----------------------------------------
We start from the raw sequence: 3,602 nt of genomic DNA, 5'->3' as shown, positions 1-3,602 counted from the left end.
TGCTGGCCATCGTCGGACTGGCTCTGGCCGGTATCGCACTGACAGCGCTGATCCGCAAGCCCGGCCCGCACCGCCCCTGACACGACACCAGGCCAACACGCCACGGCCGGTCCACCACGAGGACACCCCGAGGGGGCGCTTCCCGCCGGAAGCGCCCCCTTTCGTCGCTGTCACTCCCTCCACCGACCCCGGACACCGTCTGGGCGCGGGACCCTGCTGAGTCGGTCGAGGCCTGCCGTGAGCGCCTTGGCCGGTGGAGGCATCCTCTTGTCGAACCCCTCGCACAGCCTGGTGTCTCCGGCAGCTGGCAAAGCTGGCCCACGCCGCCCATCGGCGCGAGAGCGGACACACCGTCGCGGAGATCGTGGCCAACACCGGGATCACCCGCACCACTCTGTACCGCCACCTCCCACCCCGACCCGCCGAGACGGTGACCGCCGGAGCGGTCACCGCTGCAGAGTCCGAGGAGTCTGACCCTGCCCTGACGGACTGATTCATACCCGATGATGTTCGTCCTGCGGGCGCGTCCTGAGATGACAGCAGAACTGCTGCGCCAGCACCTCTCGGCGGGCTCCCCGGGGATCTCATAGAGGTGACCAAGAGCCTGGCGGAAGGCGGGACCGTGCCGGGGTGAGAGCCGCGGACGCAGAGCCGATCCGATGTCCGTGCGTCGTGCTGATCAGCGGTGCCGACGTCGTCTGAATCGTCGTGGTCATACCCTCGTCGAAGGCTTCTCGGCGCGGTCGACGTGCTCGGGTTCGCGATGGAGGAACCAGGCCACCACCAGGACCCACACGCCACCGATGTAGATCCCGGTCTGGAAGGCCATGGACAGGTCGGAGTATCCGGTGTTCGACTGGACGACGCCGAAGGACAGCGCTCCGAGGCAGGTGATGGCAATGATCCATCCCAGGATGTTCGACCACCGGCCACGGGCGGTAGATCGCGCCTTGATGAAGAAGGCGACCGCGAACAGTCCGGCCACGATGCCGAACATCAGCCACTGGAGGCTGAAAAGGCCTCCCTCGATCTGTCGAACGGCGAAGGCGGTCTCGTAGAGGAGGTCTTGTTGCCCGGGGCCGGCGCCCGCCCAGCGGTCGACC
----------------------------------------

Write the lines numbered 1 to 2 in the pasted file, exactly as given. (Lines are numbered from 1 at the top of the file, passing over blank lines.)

We start from the raw sequence: 3,602 nt of genomic DNA, 5'->3' as shown, positions 1-3,602 counted from the left end.
TGCTGGCCATCGTCGGACTGGCTCTGGCCGGTATCGCACTGACAGCGCTGATCCGCAAGCCCGGCCCGCACCGCCCCTGACACGACACCAGGCCAACACGCCACGGCCGGTCCACCACGAGGACACCCCGAGGGGGCGCTTCCCGCCGGAAGCGCCCCCTTTCGTCGCTGTCACTCCCTCCACCGACCCCGGACACCGTCTGGGCGCGGGACCCTGCTGAGTCGGTCGAGGCCTGCCGTGAGCGCCTTGGCCGGTGGAGGCATCCTCTTGTCGAACCCCTCGCACAGCCTGGTGTCTCCGGCAGCTGGCAAAGCTGGCCCACGCCGCCCATCGGCGCGAGAGCGGACACACCGTCGCGGAGATCGTGGCCAACACCGGGATCACCCGCACCACTCTGTACCGCCACCTCCCACCCCGACCCGCCGAGACGGTGACCGCCGGAGCGGTCACCGCTGCAGAGTCCGAGGAGTCTGACCCTGCCCTGACGGACTGATTCATACCCGATGATGTTCGTCCTGCGGGCGCGTCCTGAGATGACAGCAGAACTGCTGCGCCAGCACCTCTCGGCGGGCTCCCCGGGGATCTCATAGAGGTGACCAAGAGCCTGGCGGAAGGCGGGACCGTGCCGGGGTGAGAGCCGCGGACGCAGAGCCGATCCGATGTCCGTGCGTCGTGCTGATCAGCGGTGCCGACGTCGTCTGAATCGTCGTGGTCATACCCTCGTCGAAGGCTTCTCGGCGCGGTCGACGTGCTCGGGTTCGCGATGGAGGAACCAGGCCACCACCAGGACCCACACGCCACCGATGTAGATCCCGGTCTGGAAGGCCATGGACAGGTCGGAGTATCCGGTGTTCGACTGGACGACGCCGAAGGACAGCGCTCCGAGGCAGGTGATGGCAATGATCCATCCCAGGATGTTCGACCACCGGCCACGGGCGGTAGATCGCGCCTTGATGAAGAAGGCGACCGCGAACAGTCCGGCCACGATGCCGAACATCAGCCACTGGAGGCTGAAAAGGCCTCCCTCGATCTGTCGAACGGCGAAGGCGGTCTCGTAGAGGAGGTCTTGTTGCCCGGGGCCGGCGCCCGCCCAGCGGTCGACC